Lummi Island got its name from the Lummi Indian tribe. To get to Lummi Island , you have to go on a little ferry that takes only 10 minutes to cross Hales Pass. I like it when Jack Miller is on (he's the pilot). He lets me go up to the pilot house and steer the ferry.
On the other side of the Island there is a nice beach with a lot of driftwood for the fire-place. On that beach there are agates. Agates are shiny little rocks that you can see through if you hold them up to the sun. Sometimes we even find teardrops, which are perfectly round. I'm saving agates in a big bottle.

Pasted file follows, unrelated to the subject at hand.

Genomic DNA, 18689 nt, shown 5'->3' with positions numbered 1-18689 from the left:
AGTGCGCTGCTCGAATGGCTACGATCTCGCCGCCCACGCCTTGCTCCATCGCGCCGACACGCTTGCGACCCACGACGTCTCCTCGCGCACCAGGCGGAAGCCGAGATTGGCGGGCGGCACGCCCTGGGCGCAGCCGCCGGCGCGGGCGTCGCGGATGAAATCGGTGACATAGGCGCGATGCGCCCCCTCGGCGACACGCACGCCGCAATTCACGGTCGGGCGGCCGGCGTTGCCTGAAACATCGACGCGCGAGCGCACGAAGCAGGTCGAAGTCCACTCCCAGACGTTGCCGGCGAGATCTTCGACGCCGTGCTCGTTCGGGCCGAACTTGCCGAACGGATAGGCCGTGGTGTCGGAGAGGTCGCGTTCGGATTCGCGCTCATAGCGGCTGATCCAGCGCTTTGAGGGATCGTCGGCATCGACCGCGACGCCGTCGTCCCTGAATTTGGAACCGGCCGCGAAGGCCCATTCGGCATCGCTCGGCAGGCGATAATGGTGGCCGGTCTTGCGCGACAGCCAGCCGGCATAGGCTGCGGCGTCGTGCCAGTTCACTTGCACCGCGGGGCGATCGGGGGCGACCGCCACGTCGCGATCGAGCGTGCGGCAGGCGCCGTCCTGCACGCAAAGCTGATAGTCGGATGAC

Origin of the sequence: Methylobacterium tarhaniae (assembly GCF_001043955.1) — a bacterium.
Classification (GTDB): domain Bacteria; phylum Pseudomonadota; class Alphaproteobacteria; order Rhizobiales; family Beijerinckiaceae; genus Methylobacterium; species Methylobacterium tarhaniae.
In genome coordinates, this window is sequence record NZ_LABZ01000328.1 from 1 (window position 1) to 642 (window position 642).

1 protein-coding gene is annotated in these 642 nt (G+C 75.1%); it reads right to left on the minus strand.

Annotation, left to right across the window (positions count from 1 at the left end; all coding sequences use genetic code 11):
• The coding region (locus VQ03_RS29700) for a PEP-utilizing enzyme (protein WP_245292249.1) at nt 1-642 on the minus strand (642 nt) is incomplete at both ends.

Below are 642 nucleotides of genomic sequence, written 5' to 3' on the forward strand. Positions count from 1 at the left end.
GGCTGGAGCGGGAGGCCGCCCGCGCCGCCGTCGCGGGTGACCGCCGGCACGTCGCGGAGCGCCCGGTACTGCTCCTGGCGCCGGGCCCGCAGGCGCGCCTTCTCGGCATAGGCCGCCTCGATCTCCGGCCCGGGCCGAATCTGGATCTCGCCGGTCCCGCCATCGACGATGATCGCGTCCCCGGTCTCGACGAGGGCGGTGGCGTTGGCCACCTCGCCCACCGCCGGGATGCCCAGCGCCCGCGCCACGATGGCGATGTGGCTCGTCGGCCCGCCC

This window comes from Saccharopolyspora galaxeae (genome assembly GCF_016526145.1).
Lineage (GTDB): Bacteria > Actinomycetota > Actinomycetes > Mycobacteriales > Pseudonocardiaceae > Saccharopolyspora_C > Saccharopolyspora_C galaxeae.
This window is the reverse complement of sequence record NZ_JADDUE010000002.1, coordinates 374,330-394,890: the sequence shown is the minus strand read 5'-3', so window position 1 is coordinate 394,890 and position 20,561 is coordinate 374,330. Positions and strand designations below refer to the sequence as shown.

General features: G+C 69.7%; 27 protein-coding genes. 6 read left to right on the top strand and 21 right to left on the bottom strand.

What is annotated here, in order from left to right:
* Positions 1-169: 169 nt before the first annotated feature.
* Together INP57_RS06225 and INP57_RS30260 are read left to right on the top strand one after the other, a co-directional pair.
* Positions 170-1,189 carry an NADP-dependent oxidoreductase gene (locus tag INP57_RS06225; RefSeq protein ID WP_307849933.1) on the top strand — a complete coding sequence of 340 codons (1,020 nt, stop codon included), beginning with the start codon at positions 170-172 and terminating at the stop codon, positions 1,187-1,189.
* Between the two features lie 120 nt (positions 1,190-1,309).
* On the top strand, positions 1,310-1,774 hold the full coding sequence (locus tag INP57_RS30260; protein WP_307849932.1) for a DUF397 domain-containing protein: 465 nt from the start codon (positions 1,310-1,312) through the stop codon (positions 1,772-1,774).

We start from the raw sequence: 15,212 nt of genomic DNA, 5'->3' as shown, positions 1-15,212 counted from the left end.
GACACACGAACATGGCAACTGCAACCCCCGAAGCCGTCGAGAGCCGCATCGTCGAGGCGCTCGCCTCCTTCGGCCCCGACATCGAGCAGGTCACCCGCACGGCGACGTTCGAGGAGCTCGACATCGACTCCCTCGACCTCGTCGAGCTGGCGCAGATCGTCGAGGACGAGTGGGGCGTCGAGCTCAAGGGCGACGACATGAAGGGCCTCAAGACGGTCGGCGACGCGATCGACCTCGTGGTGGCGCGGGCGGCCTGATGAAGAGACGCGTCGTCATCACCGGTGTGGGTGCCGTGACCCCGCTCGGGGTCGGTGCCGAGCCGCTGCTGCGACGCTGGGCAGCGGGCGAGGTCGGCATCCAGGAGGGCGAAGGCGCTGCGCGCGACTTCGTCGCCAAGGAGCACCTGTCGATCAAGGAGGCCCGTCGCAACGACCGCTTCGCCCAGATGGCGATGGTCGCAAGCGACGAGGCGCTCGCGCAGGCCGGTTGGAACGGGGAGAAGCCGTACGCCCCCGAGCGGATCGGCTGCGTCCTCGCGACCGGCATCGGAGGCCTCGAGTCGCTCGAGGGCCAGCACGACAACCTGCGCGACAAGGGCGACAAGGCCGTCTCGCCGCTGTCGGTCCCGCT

We like to watch people reef netting. Reef netting is the oldest net fishing known to man. Thails Indians used to fish like that. They still do. They anchor two boats in the water with five-foot-square concrete blocks. The blocks weight six tons each. On the front of each boat there is a tall ladder. There's a net between the two boats with lead nets out in front. Men stand on the tall ladders and watch for fish. When fish are coming, they get down and pull out the nets.
Fish buyers come in boats to buy their fish.
By the beach there is an Indian aquaculture school. In that school there are 20,000,000 oyster larvae in a tank. They also have tanks full of clam seed. The people at the school let me look through a microscope. I saw tiny little oysters moving. They oyster were smaller than grains of sand.
I like Lummi Island!